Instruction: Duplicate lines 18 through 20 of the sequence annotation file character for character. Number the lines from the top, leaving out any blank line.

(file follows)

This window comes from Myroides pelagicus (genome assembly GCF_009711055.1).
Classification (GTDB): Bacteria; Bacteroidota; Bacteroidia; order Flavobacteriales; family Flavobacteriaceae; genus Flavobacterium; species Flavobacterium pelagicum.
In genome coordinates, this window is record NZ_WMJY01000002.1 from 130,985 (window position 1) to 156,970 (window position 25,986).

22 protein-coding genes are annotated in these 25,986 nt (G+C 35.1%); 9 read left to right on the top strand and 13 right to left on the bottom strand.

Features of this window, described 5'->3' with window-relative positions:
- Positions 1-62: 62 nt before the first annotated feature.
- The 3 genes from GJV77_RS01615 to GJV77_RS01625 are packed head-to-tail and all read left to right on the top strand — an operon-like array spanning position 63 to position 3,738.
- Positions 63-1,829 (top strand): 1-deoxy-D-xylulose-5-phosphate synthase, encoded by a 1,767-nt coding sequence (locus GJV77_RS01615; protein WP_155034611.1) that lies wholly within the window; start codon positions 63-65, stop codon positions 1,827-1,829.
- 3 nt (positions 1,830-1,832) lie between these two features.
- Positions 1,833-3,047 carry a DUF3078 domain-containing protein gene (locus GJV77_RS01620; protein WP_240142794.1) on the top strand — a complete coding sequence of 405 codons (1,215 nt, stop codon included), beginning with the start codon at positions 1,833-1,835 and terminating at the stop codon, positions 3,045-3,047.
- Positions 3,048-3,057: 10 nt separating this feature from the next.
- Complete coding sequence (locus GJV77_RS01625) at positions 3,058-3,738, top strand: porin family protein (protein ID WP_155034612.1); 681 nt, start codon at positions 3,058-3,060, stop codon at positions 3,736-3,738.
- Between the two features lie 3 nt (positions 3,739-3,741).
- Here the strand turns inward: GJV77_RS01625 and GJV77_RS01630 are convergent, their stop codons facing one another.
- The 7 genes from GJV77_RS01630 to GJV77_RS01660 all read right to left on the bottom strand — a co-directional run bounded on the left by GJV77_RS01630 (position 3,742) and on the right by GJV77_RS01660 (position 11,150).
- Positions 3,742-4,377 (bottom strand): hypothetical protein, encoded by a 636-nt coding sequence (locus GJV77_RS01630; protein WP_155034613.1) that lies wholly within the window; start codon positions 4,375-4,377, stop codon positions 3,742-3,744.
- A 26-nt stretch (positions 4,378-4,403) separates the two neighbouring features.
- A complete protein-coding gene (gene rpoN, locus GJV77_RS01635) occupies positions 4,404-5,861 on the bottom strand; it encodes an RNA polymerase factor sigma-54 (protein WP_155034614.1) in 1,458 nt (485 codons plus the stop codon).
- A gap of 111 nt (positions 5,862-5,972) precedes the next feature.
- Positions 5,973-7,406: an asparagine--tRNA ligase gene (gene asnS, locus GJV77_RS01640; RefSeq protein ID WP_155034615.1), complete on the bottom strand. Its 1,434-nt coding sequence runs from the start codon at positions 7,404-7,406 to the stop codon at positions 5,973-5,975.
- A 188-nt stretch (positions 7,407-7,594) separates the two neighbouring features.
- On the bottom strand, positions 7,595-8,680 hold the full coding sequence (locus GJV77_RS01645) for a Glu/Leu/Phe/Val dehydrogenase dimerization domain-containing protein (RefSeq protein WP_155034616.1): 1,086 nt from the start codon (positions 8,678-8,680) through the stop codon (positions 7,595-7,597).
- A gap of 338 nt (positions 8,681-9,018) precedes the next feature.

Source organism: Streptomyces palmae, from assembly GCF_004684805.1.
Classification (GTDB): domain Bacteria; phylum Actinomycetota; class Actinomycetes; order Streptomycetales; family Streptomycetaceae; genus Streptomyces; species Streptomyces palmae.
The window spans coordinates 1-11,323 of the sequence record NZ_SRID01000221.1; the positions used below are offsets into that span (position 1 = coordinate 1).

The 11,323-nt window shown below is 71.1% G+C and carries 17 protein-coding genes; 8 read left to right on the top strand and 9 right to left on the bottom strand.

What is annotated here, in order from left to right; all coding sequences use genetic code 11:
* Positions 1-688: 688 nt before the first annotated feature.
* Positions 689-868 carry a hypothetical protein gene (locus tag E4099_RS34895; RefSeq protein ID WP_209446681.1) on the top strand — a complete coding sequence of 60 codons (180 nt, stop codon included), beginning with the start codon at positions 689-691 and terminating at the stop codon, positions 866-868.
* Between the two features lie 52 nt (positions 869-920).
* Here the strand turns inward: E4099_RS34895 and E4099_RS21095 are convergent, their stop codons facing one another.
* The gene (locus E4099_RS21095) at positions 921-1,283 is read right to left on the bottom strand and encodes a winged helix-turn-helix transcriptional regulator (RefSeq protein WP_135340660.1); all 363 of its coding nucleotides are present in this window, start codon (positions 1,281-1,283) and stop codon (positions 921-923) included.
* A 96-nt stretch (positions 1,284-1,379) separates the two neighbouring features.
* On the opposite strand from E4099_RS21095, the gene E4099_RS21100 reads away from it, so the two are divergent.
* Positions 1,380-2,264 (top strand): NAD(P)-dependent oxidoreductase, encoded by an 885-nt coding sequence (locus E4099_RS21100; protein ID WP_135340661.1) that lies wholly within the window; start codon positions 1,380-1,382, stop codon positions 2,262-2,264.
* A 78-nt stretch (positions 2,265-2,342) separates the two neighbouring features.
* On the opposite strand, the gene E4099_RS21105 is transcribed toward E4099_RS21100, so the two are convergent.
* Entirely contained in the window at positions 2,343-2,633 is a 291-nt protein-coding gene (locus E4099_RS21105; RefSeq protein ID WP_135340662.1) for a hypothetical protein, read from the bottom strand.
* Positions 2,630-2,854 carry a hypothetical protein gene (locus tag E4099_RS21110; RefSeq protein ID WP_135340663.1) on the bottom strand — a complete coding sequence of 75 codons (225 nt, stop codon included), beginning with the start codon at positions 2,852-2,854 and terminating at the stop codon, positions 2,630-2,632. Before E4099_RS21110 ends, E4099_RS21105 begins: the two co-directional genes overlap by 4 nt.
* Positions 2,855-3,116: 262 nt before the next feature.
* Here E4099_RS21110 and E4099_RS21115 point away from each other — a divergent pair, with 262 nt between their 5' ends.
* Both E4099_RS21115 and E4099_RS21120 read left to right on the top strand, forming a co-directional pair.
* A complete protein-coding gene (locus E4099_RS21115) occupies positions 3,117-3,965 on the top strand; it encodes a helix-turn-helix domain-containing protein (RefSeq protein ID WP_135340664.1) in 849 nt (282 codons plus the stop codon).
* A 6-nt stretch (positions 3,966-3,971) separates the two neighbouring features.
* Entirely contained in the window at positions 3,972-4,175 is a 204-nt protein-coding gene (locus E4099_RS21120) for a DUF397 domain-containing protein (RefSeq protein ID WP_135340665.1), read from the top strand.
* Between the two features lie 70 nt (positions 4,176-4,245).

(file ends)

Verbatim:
- A complete protein-coding gene (gene rpoN, locus GJV77_RS01635) occupies positions 4,404-5,861 on the bottom strand; it encodes an RNA polymerase factor sigma-54 (protein WP_155034614.1) in 1,458 nt (485 codons plus the stop codon).
- A gap of 111 nt (positions 5,862-5,972) precedes the next feature.
- Positions 5,973-7,406: an asparagine--tRNA ligase gene (gene asnS, locus GJV77_RS01640; RefSeq protein ID WP_155034615.1), complete on the bottom strand. Its 1,434-nt coding sequence runs from the start codon at positions 7,404-7,406 to the stop codon at positions 5,973-5,975.